Name: Amanda Hargrove
Position: Associate Professor of Chemistry
Years at Duke: 8
What she does at Duke: In her role as a researcher, Amanda Hargrove, a 2020 Alfred P. Sloan Research Fellowand an American Chemical Society 2022 Rising Star Award winner, heads a lab that studies a specific type of RNA molecule and its potential role in breakthrough therapies.
In every cell, ribonucleic acid, or RNA, plays a critical role in carrying genetic information and directing the formation of proteins. But not all of the RNA molecules do this. The RNA molecules that aren’t involved in these processes – what scientists call “non-coding RNA” – were once thought to be fairly inconsequential. But in recent years, researchers have discovered that these molecules are involved in the process that allows cancer and viruses to spread.
Hargrove’s lab is studying ways to disrupt the function of this type of RNA and, potentially, find therapies that can better fight cancer and protect against viruses, such as the agent behind Hand, Foot and Mouth Disease and COVID-19.
“The idea is that, maybe the reason we don’t have as many cancer drugs as we’d like is that we’ve been going after the wrong class of molecules,” Hargrove said.
Aside from research, Hargrove is the chair of her department’s Diversity, Inclusion and Community Committee and serves as editor-in-chief of the journal Medicinal Research Reviews. She also teaches courses, including undergraduate and graduate level courses on organic chemistry and chemical biology as well as a seminar for first-year students meant to give them an early glimpse of authentic scientific research by letting them develop and test their own hypotheses.
“You can almost see their gears working,” Hargrove said of her students. “It’s so much fun to watch.”
What she loves about Duke: Hargrove appreciates that Duke’s brilliant minds aren’t bound by their academic disciplines. She said collaboration has been a constant part of her Duke experience as faculty are curious and supportive of one another’s work. She remembers feeling this in her earliest days at Duke when colleagues introduced her to a variety of other faculty members who they predicted she’d work with at some point.
Hargrove said this collaborative energy has resulted in projects which have seen her team up with colleagues from the Duke Cancer Institute, the Department of Biochemistry and elsewhere.
“I could tell from the beginning that, at Duke, community mattered,” Hargrove said.
When she’s not working, she likes to: Hargrove loves spending time with her 13-year old son and 8-year old daughter. From watching them practice taekwondo or indulging their recent obsession of baking shows, she finds great joy in spending time with her kids.
“One of the great things about having kids and a family is that it gives you an identity that’s not related to your job,” Hargrove said. “If something happens in your job, you’ve got this whole other role that’s more important. It makes dealing with the ups and downs of your job easier to manage.”
Best advice received: Hargrove recalls fellow scientist Laura Mahal telling her that networking is more than building contacts. It’s creating a trusted group invested in your success. Mahal said one effective way to build this group is by asking for help and acting on guidance.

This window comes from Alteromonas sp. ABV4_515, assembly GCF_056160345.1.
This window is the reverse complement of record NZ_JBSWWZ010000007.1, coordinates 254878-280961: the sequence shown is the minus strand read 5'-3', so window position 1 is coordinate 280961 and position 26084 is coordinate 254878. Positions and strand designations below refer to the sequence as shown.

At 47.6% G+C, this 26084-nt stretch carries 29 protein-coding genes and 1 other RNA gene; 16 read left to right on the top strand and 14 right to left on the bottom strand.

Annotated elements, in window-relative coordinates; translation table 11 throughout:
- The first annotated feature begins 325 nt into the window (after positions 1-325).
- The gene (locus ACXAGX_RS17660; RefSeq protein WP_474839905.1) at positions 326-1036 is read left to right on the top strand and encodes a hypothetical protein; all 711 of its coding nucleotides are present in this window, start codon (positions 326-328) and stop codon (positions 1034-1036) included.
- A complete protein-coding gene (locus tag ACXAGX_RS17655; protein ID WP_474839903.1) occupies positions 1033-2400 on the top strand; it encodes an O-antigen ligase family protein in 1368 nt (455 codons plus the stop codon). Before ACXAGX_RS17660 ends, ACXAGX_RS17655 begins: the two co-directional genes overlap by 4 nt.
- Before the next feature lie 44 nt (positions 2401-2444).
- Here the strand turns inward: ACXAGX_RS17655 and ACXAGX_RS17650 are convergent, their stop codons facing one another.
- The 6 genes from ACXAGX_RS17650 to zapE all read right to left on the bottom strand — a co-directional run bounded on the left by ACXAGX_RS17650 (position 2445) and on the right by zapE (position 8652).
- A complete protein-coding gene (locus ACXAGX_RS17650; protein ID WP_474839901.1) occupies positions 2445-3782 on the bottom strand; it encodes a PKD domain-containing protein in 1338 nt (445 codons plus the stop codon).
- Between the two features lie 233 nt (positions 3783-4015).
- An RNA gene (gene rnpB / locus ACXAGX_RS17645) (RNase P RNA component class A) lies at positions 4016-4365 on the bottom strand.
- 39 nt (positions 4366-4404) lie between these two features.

“Once people give you advice, and they see you take it, they’re invested in your success because they contributed to it,” Hargrove said. “That’s a good way to build a network that sticks with you and supports you.”
Something most people don’t know about her: When Hargrove attended Trinity University in San Antonio, Texas, she did so with help from a rodeo scholarship. While the Houston-native grew up around rural environments, she never took part in any rodeo-related activities. Instead her scholarship was an academic honor awarded by the Houston Livestock Show and Rodeo, which, in addition to being a Texas agriculture tradition, is also a major supporter of the state’s top students.
“I like telling people about that, but it would have made for a cooler story if I’d gotten it for raising cattle or riding horses,” Hargrove said.
Most memorable day at work: In November of 2019, Hargrove was working at her desk in the French Family Science Center when she got a text from Blanton Tolbert, a chemistry professor at Case Western Reserve University. The two had been working on a project to see if a small molecule could bind to the RNA in the EV71 virus to inhibit transmission and eventually kill the virus. Tolbert had just gotten his hands on data that showed that the idea worked.
“He didn’t wait for an email, he just texted me a picture of the result and said ‘Did you see this?’” Hargrove said. “It was so exciting. I actually printed out that chart and carried it around in my backpack for a year.”
Something unique in her workspace: On Hargrove’s desk, there’s a large metal H-shaped basket that is slowly filling up with champagne corks. Each cork has a name and a date on it. The corks are from the bottles opened to celebrate each paper and successful Ph.D. defense for students Hargrove works with.
“Mentoring students and post-docs is one of my favorite parts of the job,” Hargrove said. “When something great happens for them, it’s just the very, very best.”
Lesson learned during the pandemic: Hargrove gained a new appreciation for how important it is for a university to put the needs of its people at the forefront. While the research and educational missions are essential, the pandemic underscored the value of making sure the students, faculty and staff at the heart of those missions are healthy and safe.
“It was really impressive to me how much people could come together, the Duke community in particular,” Hargrove said. “I did feel really grateful to be in this community. I don’t think there was a better place to be a faculty member during something like that.”
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